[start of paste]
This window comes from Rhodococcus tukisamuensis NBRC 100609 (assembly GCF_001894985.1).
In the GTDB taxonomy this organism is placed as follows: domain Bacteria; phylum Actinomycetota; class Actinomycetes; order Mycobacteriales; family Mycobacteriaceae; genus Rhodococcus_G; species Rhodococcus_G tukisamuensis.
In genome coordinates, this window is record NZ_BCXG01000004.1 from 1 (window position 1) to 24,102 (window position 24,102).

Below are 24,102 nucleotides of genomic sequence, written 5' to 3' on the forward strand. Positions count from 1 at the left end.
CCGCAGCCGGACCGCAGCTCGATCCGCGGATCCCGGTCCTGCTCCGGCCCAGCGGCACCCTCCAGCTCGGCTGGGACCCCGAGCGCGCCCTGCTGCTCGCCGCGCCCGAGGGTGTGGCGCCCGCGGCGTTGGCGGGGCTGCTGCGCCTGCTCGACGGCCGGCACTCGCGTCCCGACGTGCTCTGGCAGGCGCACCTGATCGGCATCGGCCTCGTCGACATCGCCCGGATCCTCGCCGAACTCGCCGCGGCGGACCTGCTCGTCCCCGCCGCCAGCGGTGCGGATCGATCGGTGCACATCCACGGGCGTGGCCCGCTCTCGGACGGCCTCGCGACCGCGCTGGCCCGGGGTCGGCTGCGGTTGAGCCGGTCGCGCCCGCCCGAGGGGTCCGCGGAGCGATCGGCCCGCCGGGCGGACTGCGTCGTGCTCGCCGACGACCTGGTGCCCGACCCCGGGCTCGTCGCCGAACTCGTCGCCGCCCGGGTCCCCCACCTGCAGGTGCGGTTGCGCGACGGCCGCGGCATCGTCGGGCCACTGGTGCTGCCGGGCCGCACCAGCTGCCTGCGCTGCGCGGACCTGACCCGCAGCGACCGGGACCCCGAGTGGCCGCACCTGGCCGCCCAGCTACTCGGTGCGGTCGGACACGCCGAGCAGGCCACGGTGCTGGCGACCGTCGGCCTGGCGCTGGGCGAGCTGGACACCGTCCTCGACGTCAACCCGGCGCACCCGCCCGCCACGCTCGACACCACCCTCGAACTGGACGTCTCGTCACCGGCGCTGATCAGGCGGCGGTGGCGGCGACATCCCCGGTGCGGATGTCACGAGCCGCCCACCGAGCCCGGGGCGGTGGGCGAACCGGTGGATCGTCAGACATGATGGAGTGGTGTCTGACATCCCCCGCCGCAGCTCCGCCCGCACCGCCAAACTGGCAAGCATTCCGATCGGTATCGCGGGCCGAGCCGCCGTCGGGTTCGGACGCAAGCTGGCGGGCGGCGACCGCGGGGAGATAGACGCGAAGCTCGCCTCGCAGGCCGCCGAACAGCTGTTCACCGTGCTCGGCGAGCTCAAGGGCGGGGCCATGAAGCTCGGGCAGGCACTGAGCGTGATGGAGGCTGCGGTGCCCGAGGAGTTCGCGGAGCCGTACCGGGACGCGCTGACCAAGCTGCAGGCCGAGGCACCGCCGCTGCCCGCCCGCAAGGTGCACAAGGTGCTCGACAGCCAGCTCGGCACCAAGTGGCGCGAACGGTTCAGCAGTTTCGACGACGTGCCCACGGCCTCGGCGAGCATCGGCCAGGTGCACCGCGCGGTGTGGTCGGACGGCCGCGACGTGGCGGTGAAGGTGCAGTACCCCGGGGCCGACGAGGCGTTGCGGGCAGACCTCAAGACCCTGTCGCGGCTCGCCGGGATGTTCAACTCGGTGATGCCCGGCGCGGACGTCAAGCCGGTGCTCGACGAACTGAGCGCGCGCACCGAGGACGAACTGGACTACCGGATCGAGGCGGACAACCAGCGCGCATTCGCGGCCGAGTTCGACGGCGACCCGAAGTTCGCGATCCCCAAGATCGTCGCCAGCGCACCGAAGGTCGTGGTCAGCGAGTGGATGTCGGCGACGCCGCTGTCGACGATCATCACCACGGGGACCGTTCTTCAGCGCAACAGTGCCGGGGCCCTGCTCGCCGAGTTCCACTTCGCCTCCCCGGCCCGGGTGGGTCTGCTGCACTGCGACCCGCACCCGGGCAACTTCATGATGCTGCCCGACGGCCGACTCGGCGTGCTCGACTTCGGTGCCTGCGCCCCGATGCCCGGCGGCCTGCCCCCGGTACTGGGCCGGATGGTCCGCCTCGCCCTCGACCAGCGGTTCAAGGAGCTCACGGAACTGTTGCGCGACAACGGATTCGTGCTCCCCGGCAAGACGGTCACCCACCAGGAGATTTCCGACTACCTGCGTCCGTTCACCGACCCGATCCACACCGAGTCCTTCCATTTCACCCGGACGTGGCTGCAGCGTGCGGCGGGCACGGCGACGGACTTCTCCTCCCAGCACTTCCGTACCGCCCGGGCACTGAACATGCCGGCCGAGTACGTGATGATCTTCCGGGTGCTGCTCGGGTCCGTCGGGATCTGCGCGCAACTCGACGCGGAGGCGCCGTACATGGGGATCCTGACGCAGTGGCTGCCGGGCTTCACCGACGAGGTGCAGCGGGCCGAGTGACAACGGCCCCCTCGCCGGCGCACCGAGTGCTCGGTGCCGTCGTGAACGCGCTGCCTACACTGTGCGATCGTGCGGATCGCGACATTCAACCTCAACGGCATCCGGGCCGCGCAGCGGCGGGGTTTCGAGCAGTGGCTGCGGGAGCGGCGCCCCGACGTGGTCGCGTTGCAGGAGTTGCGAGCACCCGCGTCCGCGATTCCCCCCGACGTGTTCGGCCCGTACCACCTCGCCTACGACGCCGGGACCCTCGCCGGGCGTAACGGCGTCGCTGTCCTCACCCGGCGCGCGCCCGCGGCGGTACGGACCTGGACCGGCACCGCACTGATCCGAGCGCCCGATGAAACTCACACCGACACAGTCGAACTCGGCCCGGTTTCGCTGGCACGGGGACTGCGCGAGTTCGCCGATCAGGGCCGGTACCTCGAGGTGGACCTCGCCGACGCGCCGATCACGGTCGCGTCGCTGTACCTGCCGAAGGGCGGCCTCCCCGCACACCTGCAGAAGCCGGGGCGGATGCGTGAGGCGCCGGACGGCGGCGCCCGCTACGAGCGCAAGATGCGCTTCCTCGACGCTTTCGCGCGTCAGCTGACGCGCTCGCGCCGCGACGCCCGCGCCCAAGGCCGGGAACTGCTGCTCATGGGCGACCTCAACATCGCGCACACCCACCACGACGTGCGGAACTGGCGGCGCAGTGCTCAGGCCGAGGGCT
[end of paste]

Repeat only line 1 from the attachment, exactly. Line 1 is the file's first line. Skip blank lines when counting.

This window comes from Rhodococcus tukisamuensis NBRC 100609 (assembly GCF_001894985.1).